Professor of Literature at Patrick Henry College, the Director of the Cranach Institute at Concordia Theological Seminary, a columnist for World Magazine and TableTalk, and the author of 18 books on different facets of Christianity & Culture.

  • Stan J.

    I thought “prostestant” essentially signifies “we protest the authority of the Catholic magisterium.” Lutherans and Catholics already have settled dogmatic differences.

    http://www.vatican.va/roman_curia/pontifical_councils/chrstuni/documents/rc_pc_chrstuni_doc_31101999_cath-luth-joint-declaration_en.html

  • Stan J.

    I thought “prostestant” essentially signifies “we protest the authority of the Catholic magisterium.” Lutherans and Catholics already have settled dogmatic differences.

    http://www.vatican.va/roman_curia/pontifical_councils/chrstuni/documents/rc_pc_chrstuni_doc_31101999_cath-luth-joint-declaration_en.html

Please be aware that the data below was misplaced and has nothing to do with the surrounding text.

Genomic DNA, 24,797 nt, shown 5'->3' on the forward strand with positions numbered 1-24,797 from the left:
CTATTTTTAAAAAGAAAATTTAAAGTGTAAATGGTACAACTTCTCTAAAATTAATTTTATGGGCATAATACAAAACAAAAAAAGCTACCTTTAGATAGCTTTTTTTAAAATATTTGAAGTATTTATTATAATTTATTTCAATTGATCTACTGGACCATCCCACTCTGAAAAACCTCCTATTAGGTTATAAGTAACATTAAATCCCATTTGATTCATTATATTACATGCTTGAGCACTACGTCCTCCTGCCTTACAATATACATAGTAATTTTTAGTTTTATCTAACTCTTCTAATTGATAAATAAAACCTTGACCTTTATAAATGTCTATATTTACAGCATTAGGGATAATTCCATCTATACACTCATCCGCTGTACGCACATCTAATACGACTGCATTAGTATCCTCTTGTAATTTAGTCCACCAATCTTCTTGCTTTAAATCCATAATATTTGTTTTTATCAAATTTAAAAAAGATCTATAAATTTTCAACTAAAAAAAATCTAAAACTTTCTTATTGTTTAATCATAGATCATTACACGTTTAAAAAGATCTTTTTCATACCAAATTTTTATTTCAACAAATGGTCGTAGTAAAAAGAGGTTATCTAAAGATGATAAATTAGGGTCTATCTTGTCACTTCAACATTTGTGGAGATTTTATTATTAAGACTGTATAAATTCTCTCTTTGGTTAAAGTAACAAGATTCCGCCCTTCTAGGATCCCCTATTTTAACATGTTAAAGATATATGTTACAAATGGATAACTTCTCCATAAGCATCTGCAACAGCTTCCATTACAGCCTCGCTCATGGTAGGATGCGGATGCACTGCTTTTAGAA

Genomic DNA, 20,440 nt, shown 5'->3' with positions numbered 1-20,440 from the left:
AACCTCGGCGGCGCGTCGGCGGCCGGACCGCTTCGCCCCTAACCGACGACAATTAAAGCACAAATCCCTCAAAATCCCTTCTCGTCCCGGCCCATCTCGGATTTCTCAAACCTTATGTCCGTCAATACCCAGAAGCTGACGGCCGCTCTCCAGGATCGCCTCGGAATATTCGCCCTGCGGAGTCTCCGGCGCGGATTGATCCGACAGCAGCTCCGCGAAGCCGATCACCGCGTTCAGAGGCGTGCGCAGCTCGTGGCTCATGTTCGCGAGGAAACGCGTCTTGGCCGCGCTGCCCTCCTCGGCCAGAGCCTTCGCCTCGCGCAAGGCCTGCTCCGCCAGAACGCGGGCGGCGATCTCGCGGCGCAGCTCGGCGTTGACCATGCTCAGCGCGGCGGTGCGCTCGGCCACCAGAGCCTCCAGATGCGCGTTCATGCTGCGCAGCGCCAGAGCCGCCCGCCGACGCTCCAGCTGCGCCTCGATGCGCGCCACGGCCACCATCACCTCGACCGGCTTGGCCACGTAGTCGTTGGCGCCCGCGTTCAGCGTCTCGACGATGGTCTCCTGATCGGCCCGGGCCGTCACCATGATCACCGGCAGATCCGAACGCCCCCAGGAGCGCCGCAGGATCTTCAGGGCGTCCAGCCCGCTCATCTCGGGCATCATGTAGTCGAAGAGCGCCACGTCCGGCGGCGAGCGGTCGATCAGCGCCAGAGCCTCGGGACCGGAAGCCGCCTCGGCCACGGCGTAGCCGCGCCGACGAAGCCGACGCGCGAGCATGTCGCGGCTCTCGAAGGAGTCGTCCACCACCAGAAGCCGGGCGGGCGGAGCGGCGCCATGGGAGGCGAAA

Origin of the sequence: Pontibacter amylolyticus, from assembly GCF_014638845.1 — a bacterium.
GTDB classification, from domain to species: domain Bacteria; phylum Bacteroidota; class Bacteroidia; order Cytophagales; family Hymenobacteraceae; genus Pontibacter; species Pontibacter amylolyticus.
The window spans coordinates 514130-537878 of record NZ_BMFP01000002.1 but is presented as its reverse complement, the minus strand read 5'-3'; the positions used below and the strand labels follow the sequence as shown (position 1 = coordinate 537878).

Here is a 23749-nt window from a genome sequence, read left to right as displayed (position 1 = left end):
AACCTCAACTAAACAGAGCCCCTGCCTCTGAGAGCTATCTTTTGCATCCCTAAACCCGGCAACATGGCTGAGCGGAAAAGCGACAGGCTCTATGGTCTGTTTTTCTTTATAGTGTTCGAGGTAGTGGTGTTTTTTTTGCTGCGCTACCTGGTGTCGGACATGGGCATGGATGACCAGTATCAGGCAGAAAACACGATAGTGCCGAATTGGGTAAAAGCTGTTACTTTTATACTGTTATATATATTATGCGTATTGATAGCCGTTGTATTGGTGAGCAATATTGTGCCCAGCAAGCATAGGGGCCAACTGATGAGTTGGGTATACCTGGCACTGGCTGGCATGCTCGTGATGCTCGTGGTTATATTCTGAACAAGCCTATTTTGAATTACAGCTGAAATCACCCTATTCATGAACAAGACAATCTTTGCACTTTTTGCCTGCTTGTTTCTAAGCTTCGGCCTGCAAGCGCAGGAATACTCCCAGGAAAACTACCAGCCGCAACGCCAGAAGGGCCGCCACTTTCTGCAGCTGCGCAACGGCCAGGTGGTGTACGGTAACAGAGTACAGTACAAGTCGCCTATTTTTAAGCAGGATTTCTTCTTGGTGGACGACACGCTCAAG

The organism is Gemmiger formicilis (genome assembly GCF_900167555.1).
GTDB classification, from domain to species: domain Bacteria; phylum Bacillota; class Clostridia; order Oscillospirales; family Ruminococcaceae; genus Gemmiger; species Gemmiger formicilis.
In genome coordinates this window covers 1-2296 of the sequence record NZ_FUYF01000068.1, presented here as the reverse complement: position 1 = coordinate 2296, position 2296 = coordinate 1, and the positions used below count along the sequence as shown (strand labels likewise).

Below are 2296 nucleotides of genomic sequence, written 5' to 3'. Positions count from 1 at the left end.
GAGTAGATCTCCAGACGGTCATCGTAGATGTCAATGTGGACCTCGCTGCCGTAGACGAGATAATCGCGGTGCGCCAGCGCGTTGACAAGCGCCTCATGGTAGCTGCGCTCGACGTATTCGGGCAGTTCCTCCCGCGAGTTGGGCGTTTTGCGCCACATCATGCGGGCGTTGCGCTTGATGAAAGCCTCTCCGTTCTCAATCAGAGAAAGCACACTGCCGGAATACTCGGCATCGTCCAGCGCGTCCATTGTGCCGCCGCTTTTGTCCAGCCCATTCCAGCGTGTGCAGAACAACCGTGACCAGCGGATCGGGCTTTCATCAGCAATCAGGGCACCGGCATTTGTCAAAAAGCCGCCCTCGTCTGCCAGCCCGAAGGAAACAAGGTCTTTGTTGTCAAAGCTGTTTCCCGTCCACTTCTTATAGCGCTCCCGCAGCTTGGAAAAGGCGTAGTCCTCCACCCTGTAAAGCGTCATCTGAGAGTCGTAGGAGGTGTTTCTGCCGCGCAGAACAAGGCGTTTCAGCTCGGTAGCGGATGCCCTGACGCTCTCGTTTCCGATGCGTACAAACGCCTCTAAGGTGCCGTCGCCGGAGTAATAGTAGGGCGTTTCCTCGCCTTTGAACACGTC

• http://www.toddstadler.com/ tODD

    Does no one else have access to the Oxford English Dictionary? I mean, I don’t have one at home, but I have Web access to it through my library.

    Anyhow, you’d think that someone protesting a “bogus etymology” would, I don’t know, look up the actual one, and not just make an informed guess (“The word seems to come from pro + testari”). Yes, that is the etymology of the word “protest”. No, that is not the whole story. Here I will simply quote the beginning of the OED’s etymology section on the term:

    Apparently originally < classical Latin prōtestānt-, prōtestāns, present participle of prōtestārī (cf. protest), after either German protestieren (in the wording of the protest at Speyer: so protestieren und bezeugen wir hiermit öffentlich vor Gott, lit. ‘thus we protest and testify publicly before God’) or protestierend, adjective

    I mean, yes, the Lutherans that day were also, by their own words, testifying, but that doesn’t change the fact that they were protesting the Reichsacht against Luther’s teaching.